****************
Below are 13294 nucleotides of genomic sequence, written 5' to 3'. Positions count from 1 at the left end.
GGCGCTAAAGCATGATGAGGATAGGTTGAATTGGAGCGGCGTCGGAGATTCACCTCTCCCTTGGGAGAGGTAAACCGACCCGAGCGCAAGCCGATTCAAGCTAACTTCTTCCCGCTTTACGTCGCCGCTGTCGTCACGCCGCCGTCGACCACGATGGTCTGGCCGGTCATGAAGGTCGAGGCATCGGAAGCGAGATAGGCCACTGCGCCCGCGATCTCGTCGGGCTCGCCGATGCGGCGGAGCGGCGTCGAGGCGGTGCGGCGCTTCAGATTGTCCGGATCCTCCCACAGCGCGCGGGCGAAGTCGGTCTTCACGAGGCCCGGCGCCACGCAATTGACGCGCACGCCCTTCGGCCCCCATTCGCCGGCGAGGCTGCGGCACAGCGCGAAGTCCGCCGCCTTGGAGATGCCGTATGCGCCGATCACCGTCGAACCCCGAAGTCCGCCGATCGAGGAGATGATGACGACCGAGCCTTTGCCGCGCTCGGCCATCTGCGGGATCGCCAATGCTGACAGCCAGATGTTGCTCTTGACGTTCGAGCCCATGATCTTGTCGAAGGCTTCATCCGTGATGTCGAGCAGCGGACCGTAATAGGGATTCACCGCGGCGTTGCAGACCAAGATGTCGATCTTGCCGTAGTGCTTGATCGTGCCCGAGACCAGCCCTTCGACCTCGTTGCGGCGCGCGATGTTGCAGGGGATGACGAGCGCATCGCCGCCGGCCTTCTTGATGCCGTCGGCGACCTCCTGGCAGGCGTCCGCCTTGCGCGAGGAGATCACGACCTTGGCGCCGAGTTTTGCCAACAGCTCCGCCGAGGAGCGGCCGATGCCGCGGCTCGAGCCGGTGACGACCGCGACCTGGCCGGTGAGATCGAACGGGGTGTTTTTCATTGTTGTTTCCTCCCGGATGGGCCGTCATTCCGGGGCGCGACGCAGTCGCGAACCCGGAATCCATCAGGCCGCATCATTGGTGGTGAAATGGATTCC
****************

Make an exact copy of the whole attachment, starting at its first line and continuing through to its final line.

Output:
Below are 13294 nucleotides of genomic sequence, written 5' to 3'. Positions count from 1 at the left end.
GGCGCTAAAGCATGATGAGGATAGGTTGAATTGGAGCGGCGTCGGAGATTCACCTCTCCCTTGGGAGAGGTAAACCGACCCGAGCGCAAGCCGATTCAAGCTAACTTCTTCCCGCTTTACGTCGCCGCTGTCGTCACGCCGCCGTCGACCACGATGGTCTGGCCGGTCATGAAGGTCGAGGCATCGGAAGCGAGATAGGCCACTGCGCCCGCGATCTCGTCGGGCTCGCCGATGCGGCGGAGCGGCGTCGAGGCGGTGCGGCGCTTCAGATTGTCCGGATCCTCCCACAGCGCGCGGGCGAAGTCGGTCTTCACGAGGCCCGGCGCCACGCAATTGACGCGCACGCCCTTCGGCCCCCATTCGCCGGCGAGGCTGCGGCACAGCGCGAAGTCCGCCGCCTTGGAGATGCCGTATGCGCCGATCACCGTCGAACCCCGAAGTCCGCCGATCGAGGAGATGATGACGACCGAGCCTTTGCCGCGCTCGGCCATCTGCGGGATCGCCAATGCTGACAGCCAGATGTTGCTCTTGACGTTCGAGCCCATGATCTTGTCGAAGGCTTCATCCGTGATGTCGAGCAGCGGACCGTAATAGGGATTCACCGCGGCGTTGCAGACCAAGATGTCGATCTTGCCGTAGTGCTTGATCGTGCCCGAGACCAGCCCTTCGACCTCGTTGCGGCGCGCGATGTTGCAGGGGATGACGAGCGCATCGCCGCCGGCCTTCTTGATGCCGTCGGCGACCTCCTGGCAGGCGTCCGCCTTGCGCGAGGAGATCACGACCTTGGCGCCGAGTTTTGCCAACAGCTCCGCCGAGGAGCGGCCGATGCCGCGGCTCGAGCCGGTGACGACCGCGACCTGGCCGGTGAGATCGAACGGGGTGTTTTTCATTGTTGTTTCCTCCCGGATGGGCCGTCATTCCGGGGCGCGACGCAGTCGCGAACCCGGAATCCATCAGGCCGCATCATTGGTGGTGAAATGGATTCC